One of the Co-op Principles we abide by is “Concern for Community”: We believe that, together, we can make our little corner of the world better. Communities form around all sorts of things: workplace communities, online communities, communities based on a particular interest or cause, communities that arise out of common experiences — such as parenting, attending the same school, or just hanging out at the corner pub. But what about good, old-fashioned community building right in one’s own neighborhood? Here are a few ways to get to know the folks who live right around you.
Create a sitting area on your front porch or in your front yard where you actually spend time — rather than hiding out inside your house or in your backyard — and greet neighbors who walk by. If you live next to a bus stop, set up a bench for neighbors to use while waiting for the bus. (Don’t be surprised if it becomes a community gathering spot!) Put a Little Free Library or Little Free Pantry in your yard with instructions to “take some, leave some.”
Did you plant way more tomatoes than you realized? Did your CSA deliver more kale than any one family could possibly consume? Is your yard bursting with flowers just begging to be shared? Reach out to a neighbor with a little gift basket delivery and a friendly note tucked inside.
Help neighbors get to know one another by sharing contact information and a few things about themselves. You might find, as I did, that you have a carpenter, electrician, plumber, yoga instructor, and childcare provider just a few houses away. Create a simple signup form and go house-to-house to deliver them in person. Once the forms are returned to you, compile the information and email it to everyone. Use the email addresses to start a neighborhood email group.
The first Tuesday of each August is National Night Out. This event began in 1984 as an effort to promote crime prevention, build community partnerships, connect neighbors, and strengthen neighborhood ties, with the idea that connected neighborhoods are safer neighborhoods. The 35th annual National Night Out is Tuesday, August 7, 2018. For details about National Night Out events in your community, check your city government’s website. Cedar Rapids / Coralville / Iowa City
In Iowa City, neighborhood Parties in the Park are free evening events featuring live entertainment, games, arts and crafts, and frozen treats. Many folks bring lawn chairs or blankets and picnic baskets to share a meal together. Some neighborhoods even turn this event into a community potluck. Parties are scheduled for June through September. Find one near you here.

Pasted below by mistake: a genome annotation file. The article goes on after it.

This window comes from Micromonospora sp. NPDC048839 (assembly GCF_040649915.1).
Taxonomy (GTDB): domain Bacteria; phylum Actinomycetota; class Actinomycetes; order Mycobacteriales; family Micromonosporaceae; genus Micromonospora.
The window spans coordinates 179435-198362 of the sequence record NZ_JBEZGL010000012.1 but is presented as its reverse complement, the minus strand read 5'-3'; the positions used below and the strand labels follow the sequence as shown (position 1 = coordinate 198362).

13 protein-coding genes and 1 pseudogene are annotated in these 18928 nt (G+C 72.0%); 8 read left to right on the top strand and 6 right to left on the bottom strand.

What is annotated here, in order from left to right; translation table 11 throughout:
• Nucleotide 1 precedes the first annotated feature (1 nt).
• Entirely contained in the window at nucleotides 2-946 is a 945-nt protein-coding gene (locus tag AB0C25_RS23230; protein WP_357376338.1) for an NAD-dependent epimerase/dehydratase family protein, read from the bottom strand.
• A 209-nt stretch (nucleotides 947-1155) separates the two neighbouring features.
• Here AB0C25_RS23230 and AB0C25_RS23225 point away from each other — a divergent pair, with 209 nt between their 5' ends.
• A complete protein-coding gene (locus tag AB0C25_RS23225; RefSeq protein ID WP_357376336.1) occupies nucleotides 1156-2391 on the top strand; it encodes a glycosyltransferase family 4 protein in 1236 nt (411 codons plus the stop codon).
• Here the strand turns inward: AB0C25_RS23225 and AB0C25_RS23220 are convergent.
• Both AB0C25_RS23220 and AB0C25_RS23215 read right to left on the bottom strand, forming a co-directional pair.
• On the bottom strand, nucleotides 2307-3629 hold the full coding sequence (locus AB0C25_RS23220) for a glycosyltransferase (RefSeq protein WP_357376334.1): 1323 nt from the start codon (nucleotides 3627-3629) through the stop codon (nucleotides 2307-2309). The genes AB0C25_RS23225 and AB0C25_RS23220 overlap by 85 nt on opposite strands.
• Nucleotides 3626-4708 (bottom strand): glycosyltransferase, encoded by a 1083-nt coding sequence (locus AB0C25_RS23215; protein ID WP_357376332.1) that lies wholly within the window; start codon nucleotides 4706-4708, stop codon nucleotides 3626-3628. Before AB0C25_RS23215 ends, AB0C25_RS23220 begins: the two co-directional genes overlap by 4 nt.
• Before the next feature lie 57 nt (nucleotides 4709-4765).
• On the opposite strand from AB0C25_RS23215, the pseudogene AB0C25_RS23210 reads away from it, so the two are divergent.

The Buy Nothing Project is a hyper-local gift economy that uses Facebook Groups to build community, with a goal of “random acts of kindness all day long.” Think Freecycle, but better. Since it was started by two friends in Washington state in 2013, the Buy Nothing Project has exploded into a global movement. Members post not only offers and requests for stuff, but also gifts of services (e.g., guitar or cooking lessons), requests for help (e.g., to find a place to stay after a separation), and even offbeat “wishes” (“I’ve always wanted to learn to yodel!”). Connections and friendships form organically through these exchanges. Buy Nothing is more about community than things, and each group is truly what the members make of it. Find yours by searching Facebook for “Buy Nothing .”
Check to see if your neighborhood has an active Neighborhood Association and, if so, get involved in making your neighborhood a better place. In Iowa City, a list of the associations can be found here; in Cedar Rapids, here. Also check to see if your neighborhood association has a Facebook group.
Nextdoor.com is a private social network for neighborhoods. Nextdoor members use their neighborhood groups for everything from enquiring about local babysitters, to tracking down a lost pet, to advertising their next garage sale. City governments also sometimes use Nextdoor to publicize important municipal announcements.
When hearing the words Neighborhood Watch, some may think of nosy busybodies spying on each other or overzealous neighbors taking law enforcement into their own hands. These are not the ideas behind Neighborhood Watch at all. In some neighborhoods, Neighborhood Watch involves only receiving more information about local crime issues and ideas for crime prevention. In others, neighbors work to know and look out for one another, receive training in
crime prevention techniques, and make commitments to take certain crime prevention steps on their property. To learn how to start a Neighborhood Watch in your neck of the woods, visit your city government’s website. Cedar Rapids / Coralville / Iowa City
One sure-fire way to build community is to work together on a project for the common good of the community. You might start a community garden, host a block party or a progressive potluck, hold a neighborhood-wide garage sale, host a backyard movie night, or start a tool-sharing co-op. Check with your local city government to line up any necessary permits. Some city governments have staff specifically for supporting neighborhoods in achieving their goals. In Iowa City, contact Neighborhood Outreach Coordinator Marcia Bollinger at email@example.com, (319) 356-5237. In Cedar Rapids, each neighborhood is assigned a City Liaison.
What ideas do you have for building a stronger, more resilient neighborhood? Share them with us on Twitter at @NewPioneerCoop.
In the Neighborhood: The Search for Community on an American Street, One Sleepover at a Time by Peter Lovenheim, TarcherPerigee (Penguin)
The Great Neighborhood Book: A Do-it-Yourself Guide to Placemaking, by Jay Walljasper, New Society Publishers